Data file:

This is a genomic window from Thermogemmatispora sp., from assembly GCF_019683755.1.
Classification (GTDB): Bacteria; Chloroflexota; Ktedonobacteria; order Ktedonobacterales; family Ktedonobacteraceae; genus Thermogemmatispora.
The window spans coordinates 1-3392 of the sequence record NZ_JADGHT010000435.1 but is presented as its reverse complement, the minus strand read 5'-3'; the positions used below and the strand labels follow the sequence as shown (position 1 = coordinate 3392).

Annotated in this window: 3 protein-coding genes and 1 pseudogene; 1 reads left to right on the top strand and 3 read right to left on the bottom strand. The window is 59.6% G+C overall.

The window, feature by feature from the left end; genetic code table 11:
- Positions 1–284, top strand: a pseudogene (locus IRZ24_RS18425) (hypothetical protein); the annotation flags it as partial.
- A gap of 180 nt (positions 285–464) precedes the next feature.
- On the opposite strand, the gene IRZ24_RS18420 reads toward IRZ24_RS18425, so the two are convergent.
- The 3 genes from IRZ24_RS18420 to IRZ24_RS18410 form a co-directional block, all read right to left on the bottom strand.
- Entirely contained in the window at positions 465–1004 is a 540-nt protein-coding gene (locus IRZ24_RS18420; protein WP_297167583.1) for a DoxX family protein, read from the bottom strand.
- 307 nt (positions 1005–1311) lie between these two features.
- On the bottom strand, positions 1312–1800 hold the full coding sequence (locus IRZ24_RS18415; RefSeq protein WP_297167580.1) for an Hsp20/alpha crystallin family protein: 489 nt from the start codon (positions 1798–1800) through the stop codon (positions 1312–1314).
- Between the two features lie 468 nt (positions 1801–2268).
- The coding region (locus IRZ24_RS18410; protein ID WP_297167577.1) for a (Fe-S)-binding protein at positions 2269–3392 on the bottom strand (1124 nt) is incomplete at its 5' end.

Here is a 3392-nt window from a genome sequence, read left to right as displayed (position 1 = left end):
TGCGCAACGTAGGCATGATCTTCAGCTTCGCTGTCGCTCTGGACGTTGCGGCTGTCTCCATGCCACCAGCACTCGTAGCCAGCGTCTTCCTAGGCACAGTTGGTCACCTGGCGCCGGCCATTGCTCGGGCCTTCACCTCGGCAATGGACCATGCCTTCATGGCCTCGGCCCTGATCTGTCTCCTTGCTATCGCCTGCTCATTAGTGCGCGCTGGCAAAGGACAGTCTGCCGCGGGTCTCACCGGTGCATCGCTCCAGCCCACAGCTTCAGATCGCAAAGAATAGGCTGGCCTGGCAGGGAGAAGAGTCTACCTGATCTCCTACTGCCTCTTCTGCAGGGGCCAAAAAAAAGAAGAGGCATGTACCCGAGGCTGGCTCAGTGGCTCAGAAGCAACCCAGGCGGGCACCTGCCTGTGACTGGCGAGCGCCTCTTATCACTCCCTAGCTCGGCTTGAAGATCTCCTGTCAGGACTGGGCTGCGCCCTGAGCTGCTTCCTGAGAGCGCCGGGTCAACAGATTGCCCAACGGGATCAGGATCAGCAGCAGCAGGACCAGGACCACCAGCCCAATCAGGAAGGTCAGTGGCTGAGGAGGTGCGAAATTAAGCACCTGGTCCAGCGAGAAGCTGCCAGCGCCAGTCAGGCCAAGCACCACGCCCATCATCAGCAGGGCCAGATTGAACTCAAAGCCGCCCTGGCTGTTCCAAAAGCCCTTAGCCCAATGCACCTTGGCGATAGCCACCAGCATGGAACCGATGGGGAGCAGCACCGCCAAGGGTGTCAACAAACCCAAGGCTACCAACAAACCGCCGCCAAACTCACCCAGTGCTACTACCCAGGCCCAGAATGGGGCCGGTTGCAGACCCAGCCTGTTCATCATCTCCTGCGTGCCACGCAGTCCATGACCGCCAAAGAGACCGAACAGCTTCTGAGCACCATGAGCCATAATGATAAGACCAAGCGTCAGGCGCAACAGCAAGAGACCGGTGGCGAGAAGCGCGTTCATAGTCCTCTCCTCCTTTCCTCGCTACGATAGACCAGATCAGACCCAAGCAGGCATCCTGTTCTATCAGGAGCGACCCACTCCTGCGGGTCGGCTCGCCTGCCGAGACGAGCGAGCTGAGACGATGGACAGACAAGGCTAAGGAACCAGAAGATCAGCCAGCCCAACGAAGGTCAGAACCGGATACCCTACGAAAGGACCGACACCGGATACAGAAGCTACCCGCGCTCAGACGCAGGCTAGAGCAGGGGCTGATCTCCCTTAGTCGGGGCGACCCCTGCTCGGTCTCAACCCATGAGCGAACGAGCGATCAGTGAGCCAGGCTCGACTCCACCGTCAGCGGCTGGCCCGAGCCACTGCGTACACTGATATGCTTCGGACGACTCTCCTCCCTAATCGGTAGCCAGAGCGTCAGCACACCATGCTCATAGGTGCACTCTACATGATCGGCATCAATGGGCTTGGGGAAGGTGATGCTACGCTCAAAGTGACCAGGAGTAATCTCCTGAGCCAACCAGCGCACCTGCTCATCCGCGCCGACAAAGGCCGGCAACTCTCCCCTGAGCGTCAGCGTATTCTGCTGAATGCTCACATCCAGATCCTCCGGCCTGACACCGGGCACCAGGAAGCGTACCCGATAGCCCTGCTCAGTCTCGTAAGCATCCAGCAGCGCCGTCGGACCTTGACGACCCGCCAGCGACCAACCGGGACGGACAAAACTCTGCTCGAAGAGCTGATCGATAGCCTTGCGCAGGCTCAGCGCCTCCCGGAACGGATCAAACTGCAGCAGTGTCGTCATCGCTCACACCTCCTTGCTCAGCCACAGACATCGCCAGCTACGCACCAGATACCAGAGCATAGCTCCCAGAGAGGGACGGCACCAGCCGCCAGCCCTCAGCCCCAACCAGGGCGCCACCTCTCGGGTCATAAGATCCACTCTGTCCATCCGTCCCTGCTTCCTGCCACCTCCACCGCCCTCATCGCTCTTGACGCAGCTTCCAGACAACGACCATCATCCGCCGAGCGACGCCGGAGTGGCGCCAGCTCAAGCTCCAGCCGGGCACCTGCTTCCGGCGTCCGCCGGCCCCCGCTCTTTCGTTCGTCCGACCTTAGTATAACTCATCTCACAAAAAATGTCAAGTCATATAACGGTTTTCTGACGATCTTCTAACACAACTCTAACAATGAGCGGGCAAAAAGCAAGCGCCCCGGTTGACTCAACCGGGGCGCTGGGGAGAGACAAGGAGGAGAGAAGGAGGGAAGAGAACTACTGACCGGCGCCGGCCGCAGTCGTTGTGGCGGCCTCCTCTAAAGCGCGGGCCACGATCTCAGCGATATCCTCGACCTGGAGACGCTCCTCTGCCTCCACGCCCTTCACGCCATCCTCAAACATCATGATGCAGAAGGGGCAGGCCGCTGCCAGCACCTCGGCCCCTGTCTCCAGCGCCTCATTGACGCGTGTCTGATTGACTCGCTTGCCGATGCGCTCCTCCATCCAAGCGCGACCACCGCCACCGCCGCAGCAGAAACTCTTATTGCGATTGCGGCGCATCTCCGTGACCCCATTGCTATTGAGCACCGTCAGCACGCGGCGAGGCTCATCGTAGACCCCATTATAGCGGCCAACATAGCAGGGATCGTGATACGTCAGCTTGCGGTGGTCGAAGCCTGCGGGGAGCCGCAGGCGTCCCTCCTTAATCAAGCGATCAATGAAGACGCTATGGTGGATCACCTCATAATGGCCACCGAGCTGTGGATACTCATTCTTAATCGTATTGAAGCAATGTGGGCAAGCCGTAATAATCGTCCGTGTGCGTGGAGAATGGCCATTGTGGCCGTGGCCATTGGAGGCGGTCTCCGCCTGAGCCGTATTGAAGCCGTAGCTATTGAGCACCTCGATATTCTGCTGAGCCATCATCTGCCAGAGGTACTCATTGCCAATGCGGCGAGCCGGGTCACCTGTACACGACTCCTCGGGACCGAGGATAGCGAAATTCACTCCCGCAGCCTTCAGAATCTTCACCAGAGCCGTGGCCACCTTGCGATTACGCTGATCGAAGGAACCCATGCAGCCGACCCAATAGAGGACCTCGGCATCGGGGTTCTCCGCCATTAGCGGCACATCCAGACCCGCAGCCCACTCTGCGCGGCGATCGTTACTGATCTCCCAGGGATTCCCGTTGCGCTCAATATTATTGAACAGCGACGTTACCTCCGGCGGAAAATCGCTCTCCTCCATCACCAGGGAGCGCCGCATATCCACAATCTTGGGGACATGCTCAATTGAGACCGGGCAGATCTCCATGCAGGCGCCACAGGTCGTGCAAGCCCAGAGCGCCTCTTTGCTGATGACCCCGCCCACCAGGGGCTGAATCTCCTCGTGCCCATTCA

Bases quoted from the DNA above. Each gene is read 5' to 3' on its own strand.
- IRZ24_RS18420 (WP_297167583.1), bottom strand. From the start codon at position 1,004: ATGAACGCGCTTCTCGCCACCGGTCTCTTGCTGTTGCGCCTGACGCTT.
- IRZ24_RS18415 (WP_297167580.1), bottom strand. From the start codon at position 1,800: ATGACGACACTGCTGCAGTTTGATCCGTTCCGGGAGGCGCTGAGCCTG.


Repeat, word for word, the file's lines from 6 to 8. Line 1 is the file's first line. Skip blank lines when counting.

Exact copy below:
- Positions 1–284, top strand: a pseudogene (locus IRZ24_RS18425) (hypothetical protein); the annotation flags it as partial.
- A gap of 180 nt (positions 285–464) precedes the next feature.
- On the opposite strand, the gene IRZ24_RS18420 reads toward IRZ24_RS18425, so the two are convergent.